SELF PORTRAIT

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For a long time I would pull out Dylan’s album Self Portrait every few years and give it another listen, thinking, “I bet this is better than I remember it — I bet it’s a masterpiece waiting to be rediscovered.” It never was — it was just a quirky, interesting album from a quirky, interesting artist, with a lot of fine tracks and lot of less than fine tracks that didn’t quite add up to a coherent work.

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I’ve just listened to it again, in the remastered version included in the deluxe edition of the new Dylan box set Another Self Portrait, which collects a bunch of songs from the Self Portrait sessions, outtakes and stripped-down versions of songs on the album, before the overdubs that were added for the commercial release.

After hearing Another Self Portrait, Self Portrait feels different to me now, because I can see where it came from — an experiment in reinvention by an artist who had reached several dead ends in his short career.  Some of the dead ends were masterpieces, like Blonde On Blonde, which couldn’t be repeated, some were experiments, like John Wesley Harding and Nashville Skyline, which didn’t get Dylan quite where he wanted to go.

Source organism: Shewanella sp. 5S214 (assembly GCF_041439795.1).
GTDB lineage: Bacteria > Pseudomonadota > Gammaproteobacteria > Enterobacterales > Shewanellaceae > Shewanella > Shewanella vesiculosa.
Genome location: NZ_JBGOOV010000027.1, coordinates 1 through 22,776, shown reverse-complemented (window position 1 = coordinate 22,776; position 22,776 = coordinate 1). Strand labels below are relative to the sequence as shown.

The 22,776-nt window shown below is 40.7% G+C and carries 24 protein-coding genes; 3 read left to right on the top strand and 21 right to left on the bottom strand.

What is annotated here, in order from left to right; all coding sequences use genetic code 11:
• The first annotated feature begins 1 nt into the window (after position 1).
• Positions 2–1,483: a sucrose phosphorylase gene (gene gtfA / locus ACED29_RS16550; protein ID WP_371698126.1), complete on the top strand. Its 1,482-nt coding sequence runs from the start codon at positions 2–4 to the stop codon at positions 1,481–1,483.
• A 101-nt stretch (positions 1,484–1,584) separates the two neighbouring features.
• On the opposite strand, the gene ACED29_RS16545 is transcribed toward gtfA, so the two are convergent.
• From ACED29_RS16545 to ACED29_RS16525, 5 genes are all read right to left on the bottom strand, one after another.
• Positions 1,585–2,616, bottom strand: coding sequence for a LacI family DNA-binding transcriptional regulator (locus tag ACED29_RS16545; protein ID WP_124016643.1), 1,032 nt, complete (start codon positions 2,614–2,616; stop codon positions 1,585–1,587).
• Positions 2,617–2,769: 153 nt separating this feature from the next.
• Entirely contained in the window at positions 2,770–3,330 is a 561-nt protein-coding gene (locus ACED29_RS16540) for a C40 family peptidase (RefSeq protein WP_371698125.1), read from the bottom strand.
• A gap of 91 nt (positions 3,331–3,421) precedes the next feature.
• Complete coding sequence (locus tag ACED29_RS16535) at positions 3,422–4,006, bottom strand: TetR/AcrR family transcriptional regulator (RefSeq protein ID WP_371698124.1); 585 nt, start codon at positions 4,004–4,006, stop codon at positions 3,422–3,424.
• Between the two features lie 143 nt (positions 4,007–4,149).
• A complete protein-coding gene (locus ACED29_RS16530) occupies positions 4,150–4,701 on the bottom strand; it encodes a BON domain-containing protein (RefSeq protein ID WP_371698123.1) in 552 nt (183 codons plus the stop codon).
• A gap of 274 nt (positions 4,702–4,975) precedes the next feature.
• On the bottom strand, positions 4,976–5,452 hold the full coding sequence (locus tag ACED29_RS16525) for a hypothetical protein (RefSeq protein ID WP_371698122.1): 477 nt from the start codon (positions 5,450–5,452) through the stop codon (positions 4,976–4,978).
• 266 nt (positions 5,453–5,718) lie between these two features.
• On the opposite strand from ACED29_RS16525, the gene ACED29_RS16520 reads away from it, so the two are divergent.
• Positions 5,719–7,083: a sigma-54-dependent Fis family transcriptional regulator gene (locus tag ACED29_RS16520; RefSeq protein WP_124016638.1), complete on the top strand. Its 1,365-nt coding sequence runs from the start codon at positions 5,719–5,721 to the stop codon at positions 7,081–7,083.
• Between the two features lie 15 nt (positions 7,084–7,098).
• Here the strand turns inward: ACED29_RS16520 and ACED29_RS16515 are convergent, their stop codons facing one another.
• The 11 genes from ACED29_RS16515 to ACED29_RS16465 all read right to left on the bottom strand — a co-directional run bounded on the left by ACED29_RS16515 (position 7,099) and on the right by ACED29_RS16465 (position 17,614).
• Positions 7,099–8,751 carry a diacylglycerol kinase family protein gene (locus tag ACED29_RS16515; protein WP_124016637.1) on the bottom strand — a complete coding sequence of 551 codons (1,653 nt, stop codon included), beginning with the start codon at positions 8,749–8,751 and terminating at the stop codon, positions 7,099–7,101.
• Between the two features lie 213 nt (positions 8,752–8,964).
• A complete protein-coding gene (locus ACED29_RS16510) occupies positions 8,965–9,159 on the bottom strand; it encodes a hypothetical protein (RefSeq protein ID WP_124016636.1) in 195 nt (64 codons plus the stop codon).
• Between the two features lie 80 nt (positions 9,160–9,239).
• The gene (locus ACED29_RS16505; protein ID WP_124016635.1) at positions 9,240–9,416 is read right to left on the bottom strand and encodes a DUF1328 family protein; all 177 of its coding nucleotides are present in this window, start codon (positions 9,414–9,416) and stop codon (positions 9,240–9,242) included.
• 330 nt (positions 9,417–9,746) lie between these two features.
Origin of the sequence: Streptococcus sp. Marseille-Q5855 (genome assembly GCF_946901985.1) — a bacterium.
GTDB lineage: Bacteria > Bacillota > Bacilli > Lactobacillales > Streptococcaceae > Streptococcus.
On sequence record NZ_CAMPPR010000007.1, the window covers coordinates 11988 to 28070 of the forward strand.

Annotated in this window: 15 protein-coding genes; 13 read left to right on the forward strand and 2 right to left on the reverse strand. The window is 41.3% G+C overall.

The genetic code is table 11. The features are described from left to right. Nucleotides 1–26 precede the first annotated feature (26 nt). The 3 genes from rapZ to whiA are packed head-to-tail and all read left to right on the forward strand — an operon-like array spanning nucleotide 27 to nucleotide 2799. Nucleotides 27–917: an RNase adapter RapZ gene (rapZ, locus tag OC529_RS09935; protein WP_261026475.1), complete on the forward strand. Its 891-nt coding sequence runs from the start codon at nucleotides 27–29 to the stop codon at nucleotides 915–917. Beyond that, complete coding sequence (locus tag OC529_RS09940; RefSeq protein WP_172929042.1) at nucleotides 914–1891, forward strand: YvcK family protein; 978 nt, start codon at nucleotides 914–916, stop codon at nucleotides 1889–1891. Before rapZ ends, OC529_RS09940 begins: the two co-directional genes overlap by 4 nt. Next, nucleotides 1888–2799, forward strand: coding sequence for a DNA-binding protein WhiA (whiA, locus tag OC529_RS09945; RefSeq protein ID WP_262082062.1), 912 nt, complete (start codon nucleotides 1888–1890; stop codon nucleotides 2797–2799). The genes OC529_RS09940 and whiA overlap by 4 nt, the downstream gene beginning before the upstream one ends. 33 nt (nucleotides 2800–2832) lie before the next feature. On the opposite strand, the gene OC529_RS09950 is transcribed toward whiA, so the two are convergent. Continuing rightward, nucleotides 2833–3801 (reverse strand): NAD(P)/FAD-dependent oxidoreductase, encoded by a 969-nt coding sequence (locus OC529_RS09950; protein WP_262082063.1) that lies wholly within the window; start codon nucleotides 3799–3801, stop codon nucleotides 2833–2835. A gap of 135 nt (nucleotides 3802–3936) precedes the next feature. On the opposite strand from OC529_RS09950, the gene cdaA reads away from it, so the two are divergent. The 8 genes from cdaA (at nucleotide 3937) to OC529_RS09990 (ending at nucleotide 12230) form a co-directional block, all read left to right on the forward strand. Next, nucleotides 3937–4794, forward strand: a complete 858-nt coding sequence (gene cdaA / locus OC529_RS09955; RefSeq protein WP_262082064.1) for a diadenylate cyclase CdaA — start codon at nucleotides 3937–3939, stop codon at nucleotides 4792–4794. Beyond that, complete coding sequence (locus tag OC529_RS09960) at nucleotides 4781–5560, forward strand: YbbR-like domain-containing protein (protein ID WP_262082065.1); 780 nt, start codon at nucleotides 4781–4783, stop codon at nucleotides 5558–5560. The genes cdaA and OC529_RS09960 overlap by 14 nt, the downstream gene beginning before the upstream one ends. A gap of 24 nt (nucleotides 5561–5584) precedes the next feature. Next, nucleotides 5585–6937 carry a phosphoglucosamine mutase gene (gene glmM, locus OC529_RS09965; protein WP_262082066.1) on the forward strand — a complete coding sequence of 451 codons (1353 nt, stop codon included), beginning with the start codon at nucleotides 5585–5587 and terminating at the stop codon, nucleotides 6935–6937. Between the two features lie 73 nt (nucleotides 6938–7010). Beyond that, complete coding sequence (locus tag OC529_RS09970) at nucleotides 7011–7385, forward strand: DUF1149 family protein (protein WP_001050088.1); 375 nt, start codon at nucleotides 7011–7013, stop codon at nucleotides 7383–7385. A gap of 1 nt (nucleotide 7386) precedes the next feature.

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Once you stop expecting coherence from Self Portrait, the album takes flight, in its very incoherence, in the earnestness of the restless search it represents.  The vocal performances are consistently riveting, even when they fall short of what they’re aiming for.  The song selection is fascinating, even if it doesn’t amount to a vision, much less a musical self portrait of Dylan.

It remains quirky and interesting, but is also brilliant in its way, and utterly delightful.  It dismayed those who thought it might represent where Dylan had arrived, and might remain, in 1970, but Dylan never really arrives anywhere.  He might stop in Carbondale, just to fuck with your mind — Carbondale! — but he keeps on going.  His work is always about the next stop on the line.

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Every time he reaches what just has to be the end of the tracks, he consults his ghostly railroad timetable and finds a forgotten spur line that leads him somewhere else.  We couldn’t have been expected to trust in this in 1970, but now we know better — we know we can hop the Dylan freight anywhere and end up where we wanted to go all along, if we’d only known the way.

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